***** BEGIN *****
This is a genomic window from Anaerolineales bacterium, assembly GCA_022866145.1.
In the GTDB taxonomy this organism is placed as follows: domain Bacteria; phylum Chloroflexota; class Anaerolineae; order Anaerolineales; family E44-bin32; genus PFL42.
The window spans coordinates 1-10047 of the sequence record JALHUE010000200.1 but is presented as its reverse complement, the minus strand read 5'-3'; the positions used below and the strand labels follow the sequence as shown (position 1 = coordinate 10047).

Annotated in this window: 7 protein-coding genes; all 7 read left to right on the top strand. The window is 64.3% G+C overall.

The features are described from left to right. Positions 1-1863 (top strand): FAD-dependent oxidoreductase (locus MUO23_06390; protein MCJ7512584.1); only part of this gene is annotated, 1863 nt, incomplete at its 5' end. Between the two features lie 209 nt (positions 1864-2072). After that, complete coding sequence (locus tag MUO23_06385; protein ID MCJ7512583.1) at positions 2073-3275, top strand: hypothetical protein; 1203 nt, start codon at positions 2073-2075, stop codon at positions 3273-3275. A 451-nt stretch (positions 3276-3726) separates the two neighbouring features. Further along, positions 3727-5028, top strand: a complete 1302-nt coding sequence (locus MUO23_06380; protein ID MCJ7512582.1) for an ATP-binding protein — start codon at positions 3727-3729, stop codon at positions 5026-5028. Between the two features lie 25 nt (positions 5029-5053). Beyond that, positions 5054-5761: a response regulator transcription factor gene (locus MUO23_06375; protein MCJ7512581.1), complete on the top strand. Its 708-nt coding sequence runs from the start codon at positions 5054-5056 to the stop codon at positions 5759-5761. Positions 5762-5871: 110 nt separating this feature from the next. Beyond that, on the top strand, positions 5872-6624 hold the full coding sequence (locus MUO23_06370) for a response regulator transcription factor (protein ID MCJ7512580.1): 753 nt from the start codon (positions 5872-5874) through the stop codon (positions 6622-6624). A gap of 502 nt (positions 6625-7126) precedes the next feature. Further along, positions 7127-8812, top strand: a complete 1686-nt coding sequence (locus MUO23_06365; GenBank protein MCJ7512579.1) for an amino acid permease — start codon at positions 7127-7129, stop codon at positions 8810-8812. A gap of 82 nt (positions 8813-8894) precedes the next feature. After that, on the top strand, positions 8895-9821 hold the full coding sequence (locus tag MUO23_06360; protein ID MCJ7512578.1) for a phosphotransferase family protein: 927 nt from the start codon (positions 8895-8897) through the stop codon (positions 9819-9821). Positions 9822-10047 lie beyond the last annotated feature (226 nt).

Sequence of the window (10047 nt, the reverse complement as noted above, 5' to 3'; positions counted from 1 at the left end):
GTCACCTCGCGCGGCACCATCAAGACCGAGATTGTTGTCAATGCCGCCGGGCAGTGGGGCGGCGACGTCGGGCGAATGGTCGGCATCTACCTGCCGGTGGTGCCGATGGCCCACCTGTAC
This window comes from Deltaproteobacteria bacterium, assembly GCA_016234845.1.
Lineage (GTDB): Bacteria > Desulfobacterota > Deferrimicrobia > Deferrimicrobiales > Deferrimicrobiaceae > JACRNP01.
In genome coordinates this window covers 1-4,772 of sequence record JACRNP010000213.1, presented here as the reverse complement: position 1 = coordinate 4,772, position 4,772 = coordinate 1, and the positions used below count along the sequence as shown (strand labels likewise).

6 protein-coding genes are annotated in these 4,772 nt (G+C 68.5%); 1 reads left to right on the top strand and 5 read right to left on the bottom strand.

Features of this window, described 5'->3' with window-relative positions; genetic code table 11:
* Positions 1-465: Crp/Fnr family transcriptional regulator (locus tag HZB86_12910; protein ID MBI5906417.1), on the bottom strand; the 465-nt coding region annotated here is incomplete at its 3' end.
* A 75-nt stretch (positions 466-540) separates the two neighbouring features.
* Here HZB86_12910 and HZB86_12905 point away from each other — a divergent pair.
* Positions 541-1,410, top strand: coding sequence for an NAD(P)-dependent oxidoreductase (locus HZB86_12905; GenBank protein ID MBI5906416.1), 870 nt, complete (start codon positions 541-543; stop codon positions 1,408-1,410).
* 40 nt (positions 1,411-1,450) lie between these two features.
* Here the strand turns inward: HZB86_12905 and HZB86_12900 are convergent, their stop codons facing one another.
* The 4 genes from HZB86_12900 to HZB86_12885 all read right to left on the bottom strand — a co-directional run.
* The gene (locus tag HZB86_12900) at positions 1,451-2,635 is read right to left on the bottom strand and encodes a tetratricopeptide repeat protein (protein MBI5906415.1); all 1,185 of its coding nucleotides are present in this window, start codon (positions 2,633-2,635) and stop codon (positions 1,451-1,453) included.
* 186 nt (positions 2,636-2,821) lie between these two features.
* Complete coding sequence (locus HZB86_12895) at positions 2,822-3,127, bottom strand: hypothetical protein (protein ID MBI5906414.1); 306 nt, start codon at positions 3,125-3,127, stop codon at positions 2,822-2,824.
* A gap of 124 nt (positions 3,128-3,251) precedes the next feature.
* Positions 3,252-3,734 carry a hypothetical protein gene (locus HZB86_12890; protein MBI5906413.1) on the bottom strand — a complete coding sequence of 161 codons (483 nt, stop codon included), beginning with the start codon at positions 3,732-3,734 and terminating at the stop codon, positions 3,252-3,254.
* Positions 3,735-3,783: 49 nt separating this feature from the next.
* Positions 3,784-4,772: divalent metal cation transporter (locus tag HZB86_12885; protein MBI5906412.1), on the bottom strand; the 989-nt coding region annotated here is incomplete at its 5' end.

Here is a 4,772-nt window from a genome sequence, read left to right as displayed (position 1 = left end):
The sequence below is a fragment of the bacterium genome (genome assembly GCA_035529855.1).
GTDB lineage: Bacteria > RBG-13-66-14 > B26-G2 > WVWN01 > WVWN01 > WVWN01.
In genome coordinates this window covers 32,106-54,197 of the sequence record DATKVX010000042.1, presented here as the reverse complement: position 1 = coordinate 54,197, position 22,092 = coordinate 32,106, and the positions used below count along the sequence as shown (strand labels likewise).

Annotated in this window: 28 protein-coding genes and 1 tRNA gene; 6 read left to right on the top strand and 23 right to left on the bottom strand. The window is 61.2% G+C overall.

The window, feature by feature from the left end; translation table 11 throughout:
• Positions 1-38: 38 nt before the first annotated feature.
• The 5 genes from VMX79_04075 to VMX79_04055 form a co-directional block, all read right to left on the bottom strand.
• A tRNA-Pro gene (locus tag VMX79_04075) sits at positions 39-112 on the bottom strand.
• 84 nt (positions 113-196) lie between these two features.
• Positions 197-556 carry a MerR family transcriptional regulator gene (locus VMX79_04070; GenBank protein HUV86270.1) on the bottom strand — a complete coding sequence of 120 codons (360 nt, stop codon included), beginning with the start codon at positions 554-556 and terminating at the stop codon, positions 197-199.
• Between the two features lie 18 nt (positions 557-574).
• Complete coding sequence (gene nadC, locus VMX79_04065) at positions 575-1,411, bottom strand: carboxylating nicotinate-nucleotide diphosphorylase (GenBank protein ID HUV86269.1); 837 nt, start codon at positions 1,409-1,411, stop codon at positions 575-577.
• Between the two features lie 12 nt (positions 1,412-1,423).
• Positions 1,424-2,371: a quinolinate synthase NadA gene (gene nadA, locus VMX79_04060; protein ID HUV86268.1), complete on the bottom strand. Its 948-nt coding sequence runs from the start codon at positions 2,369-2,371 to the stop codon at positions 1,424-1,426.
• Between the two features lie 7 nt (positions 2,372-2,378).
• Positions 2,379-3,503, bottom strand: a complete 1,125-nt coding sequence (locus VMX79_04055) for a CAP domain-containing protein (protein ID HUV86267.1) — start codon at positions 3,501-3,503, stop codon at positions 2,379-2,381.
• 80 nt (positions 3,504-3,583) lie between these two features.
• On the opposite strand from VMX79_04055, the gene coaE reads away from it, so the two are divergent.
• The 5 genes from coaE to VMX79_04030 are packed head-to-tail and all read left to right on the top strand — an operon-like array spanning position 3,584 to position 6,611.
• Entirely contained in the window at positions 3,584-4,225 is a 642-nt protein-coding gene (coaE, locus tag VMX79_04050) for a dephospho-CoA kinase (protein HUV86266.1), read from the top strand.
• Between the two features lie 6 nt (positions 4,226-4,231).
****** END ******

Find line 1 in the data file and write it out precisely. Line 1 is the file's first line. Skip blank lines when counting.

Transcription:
This is a genomic window from Anaerolineales bacterium, assembly GCA_022866145.1.